1. Critisism, constructive or otherwise can sometimes bring people back from Catatonia or stupor but not always. In my working life, I found that no amount of training and motivation can bring some people to action. My frustrations to this regard is consoled by my friend Ian who will always say, ” don’t get upset, it’s not their fault, they’re born that way”. Then there is the story I like to tell when trying to motivate apprentices. When I was a young man in military training, we played camp infiltrations against other troops and it was realized by the corps commanders that our camp is infiltrated in different sentry point where they same guard is assigned. National, LGUS , what does it matter, if cut from the same cloth, the result is the same. But you are right Ms. Tiquia, when the can do critic steps up on the plate, one should beware……

  2. my problem with all the criticism of how the disaster was handled by the gov’t- local & national is that all these criticisms are done post mortem. Of course hindsight is always 20/20. I am sure our gov’t officials are shaking their heads at the lessons learned. But would past adminustrations have handled this better? Would Erap’s? Would GMA?
    I seriously doubt it.

  3. we sometimes by an outburst of feelings upon reading an article or hearing a commentary from a radio program and maybe what was viewed on tv at often times slipped in our mind that it is all because of the irresponsibility of the national government or the current administration…we have the local government who should be the first at hand in command and control to protect their constituents…is it not possible that while the national government is doing its function in providing the needs of those affected by natural and man-made calamities they would send committees to investigate why such as in tacloban had more casualties…isn’t it better to cultivate and find out the reason from the affected areas itself…this would help both the national and LGU to establish better procedures and actions to do in the future…and also to find out if the LGU are truly effective in their duties as elected local officials.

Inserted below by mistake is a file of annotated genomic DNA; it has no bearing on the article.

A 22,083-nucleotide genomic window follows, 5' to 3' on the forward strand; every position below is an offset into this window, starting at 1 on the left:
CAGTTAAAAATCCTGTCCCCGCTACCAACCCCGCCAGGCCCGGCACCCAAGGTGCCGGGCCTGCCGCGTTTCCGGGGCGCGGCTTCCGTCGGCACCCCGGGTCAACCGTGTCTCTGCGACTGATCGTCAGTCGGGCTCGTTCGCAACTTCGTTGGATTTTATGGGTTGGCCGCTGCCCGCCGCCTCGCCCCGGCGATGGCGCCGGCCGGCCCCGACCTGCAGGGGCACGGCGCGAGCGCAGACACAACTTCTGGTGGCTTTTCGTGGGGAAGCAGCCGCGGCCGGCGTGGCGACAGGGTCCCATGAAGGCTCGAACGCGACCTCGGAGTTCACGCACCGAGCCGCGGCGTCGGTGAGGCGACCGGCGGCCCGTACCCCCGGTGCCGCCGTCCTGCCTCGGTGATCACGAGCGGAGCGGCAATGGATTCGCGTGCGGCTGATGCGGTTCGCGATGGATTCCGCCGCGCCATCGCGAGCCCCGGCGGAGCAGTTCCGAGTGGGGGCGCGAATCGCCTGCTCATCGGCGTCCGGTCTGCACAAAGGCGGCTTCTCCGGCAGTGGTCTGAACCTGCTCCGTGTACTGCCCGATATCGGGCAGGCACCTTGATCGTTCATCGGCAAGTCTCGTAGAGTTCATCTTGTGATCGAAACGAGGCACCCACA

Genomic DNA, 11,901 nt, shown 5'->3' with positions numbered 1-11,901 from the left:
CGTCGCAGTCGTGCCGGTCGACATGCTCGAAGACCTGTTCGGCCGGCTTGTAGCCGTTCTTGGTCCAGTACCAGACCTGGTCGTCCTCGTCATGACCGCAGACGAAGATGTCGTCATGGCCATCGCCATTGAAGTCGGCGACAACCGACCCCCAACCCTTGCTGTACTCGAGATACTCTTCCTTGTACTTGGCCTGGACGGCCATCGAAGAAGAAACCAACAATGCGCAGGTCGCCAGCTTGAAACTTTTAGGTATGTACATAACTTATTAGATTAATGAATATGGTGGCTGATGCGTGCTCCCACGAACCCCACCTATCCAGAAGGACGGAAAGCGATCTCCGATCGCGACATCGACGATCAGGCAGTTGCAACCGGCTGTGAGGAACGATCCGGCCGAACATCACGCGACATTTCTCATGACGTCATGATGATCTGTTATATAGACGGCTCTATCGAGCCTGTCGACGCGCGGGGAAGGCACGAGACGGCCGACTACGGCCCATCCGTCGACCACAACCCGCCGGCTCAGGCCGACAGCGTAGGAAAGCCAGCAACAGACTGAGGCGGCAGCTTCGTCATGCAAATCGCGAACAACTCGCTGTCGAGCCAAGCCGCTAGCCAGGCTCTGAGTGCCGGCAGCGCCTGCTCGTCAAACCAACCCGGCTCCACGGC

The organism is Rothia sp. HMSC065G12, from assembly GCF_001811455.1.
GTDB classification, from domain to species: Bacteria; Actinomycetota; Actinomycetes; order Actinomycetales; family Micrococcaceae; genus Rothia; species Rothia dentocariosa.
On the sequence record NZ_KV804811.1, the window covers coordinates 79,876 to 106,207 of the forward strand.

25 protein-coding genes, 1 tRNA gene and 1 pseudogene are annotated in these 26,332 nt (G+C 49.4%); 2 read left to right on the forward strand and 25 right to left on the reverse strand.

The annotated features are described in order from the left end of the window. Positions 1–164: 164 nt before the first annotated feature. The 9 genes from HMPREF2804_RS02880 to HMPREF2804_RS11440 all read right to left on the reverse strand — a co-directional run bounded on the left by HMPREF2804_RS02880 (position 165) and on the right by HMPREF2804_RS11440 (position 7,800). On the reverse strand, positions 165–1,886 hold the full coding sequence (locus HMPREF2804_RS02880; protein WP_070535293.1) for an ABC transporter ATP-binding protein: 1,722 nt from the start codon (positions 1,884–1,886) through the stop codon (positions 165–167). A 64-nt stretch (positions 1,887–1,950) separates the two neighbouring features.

4. Beautiful. It is awfully true. Only when your neighbors whom you are so eager to please tell the whole community that your lawn is damn ugly do you start to make efforts to change it. Criticism is not something everyone can take. People get defensive, because they know it’s the truth.

    These yellow men and women who are ten feet off the ground got their wings clipped by the might of the critics, and the “shame” should be enough for them to really take action. The people woke up from deep slumber and had their eyes opened to the reality that the “government” sucks, and know it the hard way.

    I do hope that the shortcomings of today be a lesson to when our fingers get inked the next time.

    Prayers still for the victims of Yolanda.

  5. This is telling them yellow retards! When this administration makes such monumental errors in action and decision surely they expected to be roasted by the people they are not idiots to think otherwise though they can be idiotic at times. Like what did they do when pnoy’s ratings started to fall his spinners frantically invaded prime time tv to air the “hindi ako magnanakaw” speech which only worsened his flagging ratings.

  6. You can’t hide the stench of truth with a bouquet of press releases. I generally agree with the author’s sentiment, but cringe at the baseball reference.

  7. Re Yolanda late arrival of assistance and relief goods incompetence eh tapos na po iyon. What is next is rebuilding the houses of victims only. With so much cash funds in dollars and euros eh baka mabulsa na naman kelangan mahusay ang accountng at auditing. This time Competence is mandatory.

  8. Well written. Of course politicians are fair game for criticisms. It is a democracy after all. There is a free press. What the administration failed to do/was too slow to do after the typhoon is a big, big issue which needs to be kept alive in people’s minds, especially when the next elections come around. The local governments also have to answer for any unpreparedness.